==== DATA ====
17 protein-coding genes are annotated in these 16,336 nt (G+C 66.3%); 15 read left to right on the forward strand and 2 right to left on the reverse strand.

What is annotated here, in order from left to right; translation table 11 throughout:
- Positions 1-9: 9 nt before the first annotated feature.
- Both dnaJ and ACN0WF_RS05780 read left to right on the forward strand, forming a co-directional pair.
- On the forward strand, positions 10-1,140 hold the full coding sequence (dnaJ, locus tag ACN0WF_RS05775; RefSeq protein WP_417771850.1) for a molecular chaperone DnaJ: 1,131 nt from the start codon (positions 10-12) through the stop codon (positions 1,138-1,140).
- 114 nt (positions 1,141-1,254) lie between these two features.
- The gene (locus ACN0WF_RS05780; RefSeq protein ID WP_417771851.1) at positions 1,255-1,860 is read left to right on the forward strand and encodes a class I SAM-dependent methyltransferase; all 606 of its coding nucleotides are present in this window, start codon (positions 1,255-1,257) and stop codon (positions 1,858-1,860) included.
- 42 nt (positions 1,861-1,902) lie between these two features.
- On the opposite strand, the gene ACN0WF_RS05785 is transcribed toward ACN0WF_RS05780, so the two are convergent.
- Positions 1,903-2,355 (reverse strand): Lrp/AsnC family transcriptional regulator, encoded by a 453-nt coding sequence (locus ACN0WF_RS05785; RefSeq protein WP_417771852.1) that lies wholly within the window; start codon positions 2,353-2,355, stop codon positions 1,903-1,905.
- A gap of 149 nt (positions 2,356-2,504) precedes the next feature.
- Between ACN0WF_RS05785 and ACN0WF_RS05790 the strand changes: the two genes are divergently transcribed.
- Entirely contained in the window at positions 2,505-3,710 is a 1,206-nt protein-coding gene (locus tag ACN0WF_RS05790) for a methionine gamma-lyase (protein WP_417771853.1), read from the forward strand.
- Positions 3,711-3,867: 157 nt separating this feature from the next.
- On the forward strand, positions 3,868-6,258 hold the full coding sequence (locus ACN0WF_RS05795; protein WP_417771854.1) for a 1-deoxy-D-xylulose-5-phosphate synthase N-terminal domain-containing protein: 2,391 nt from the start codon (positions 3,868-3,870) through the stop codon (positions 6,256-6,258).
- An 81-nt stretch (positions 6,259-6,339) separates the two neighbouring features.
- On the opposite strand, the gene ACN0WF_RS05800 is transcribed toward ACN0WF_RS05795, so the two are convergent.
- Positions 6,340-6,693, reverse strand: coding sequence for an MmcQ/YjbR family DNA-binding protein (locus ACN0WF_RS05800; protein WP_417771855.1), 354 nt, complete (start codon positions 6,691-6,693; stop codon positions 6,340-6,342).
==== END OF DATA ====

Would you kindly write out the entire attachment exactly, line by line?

17 protein-coding genes are annotated in these 16,336 nt (G+C 66.3%); 15 read left to right on the forward strand and 2 right to left on the reverse strand.

What is annotated here, in order from left to right; translation table 11 throughout:
- Positions 1-9: 9 nt before the first annotated feature.
- Both dnaJ and ACN0WF_RS05780 read left to right on the forward strand, forming a co-directional pair.
- On the forward strand, positions 10-1,140 hold the full coding sequence (dnaJ, locus tag ACN0WF_RS05775; RefSeq protein WP_417771850.1) for a molecular chaperone DnaJ: 1,131 nt from the start codon (positions 10-12) through the stop codon (positions 1,138-1,140).
- 114 nt (positions 1,141-1,254) lie between these two features.
- The gene (locus ACN0WF_RS05780; RefSeq protein ID WP_417771851.1) at positions 1,255-1,860 is read left to right on the forward strand and encodes a class I SAM-dependent methyltransferase; all 606 of its coding nucleotides are present in this window, start codon (positions 1,255-1,257) and stop codon (positions 1,858-1,860) included.
- 42 nt (positions 1,861-1,902) lie between these two features.
- On the opposite strand, the gene ACN0WF_RS05785 is transcribed toward ACN0WF_RS05780, so the two are convergent.
- Positions 1,903-2,355 (reverse strand): Lrp/AsnC family transcriptional regulator, encoded by a 453-nt coding sequence (locus ACN0WF_RS05785; RefSeq protein WP_417771852.1) that lies wholly within the window; start codon positions 2,353-2,355, stop codon positions 1,903-1,905.
- A gap of 149 nt (positions 2,356-2,504) precedes the next feature.
- Between ACN0WF_RS05785 and ACN0WF_RS05790 the strand changes: the two genes are divergently transcribed.
- Entirely contained in the window at positions 2,505-3,710 is a 1,206-nt protein-coding gene (locus tag ACN0WF_RS05790) for a methionine gamma-lyase (protein WP_417771853.1), read from the forward strand.
- Positions 3,711-3,867: 157 nt separating this feature from the next.
- On the forward strand, positions 3,868-6,258 hold the full coding sequence (locus ACN0WF_RS05795; protein WP_417771854.1) for a 1-deoxy-D-xylulose-5-phosphate synthase N-terminal domain-containing protein: 2,391 nt from the start codon (positions 3,868-3,870) through the stop codon (positions 6,256-6,258).
- An 81-nt stretch (positions 6,259-6,339) separates the two neighbouring features.
- On the opposite strand, the gene ACN0WF_RS05800 is transcribed toward ACN0WF_RS05795, so the two are convergent.
- Positions 6,340-6,693, reverse strand: coding sequence for an MmcQ/YjbR family DNA-binding protein (locus ACN0WF_RS05800; protein WP_417771855.1), 354 nt, complete (start codon positions 6,691-6,693; stop codon positions 6,340-6,342).